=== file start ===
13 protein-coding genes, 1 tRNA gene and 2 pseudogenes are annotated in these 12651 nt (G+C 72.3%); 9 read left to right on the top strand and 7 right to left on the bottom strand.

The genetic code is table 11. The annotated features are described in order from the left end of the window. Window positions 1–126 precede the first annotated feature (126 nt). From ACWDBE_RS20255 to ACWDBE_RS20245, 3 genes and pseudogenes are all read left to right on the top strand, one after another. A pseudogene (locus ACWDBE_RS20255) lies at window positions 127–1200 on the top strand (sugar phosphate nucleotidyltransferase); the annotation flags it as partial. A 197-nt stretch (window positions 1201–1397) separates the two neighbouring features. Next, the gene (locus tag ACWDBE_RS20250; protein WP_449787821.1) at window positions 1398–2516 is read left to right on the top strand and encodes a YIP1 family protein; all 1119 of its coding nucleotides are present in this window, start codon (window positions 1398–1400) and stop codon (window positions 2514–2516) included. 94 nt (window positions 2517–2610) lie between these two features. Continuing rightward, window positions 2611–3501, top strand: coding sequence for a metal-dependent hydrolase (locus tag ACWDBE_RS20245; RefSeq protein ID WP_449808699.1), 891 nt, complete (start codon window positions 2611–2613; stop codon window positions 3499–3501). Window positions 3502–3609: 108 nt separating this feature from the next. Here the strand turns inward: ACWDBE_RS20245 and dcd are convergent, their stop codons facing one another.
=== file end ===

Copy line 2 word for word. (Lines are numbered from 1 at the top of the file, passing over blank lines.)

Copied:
The genetic code is table 11. The annotated features are described in order from the left end of the window. Window positions 1–126 precede the first annotated feature (126 nt). From ACWDBE_RS20255 to ACWDBE_RS20245, 3 genes and pseudogenes are all read left to right on the top strand, one after another. A pseudogene (locus ACWDBE_RS20255) lies at window positions 127–1200 on the top strand (sugar phosphate nucleotidyltransferase); the annotation flags it as partial. A 197-nt stretch (window positions 1201–1397) separates the two neighbouring features. Next, the gene (locus tag ACWDBE_RS20250; protein WP_449787821.1) at window positions 1398–2516 is read left to right on the top strand and encodes a YIP1 family protein; all 1119 of its coding nucleotides are present in this window, start codon (window positions 1398–1400) and stop codon (window positions 2514–2516) included. 94 nt (window positions 2517–2610) lie between these two features. Continuing rightward, window positions 2611–3501, top strand: coding sequence for a metal-dependent hydrolase (locus tag ACWDBE_RS20245; RefSeq protein ID WP_449808699.1), 891 nt, complete (start codon window positions 2611–2613; stop codon window positions 3499–3501). Window positions 3502–3609: 108 nt separating this feature from the next. Here the strand turns inward: ACWDBE_RS20245 and dcd are convergent, their stop codons facing one another.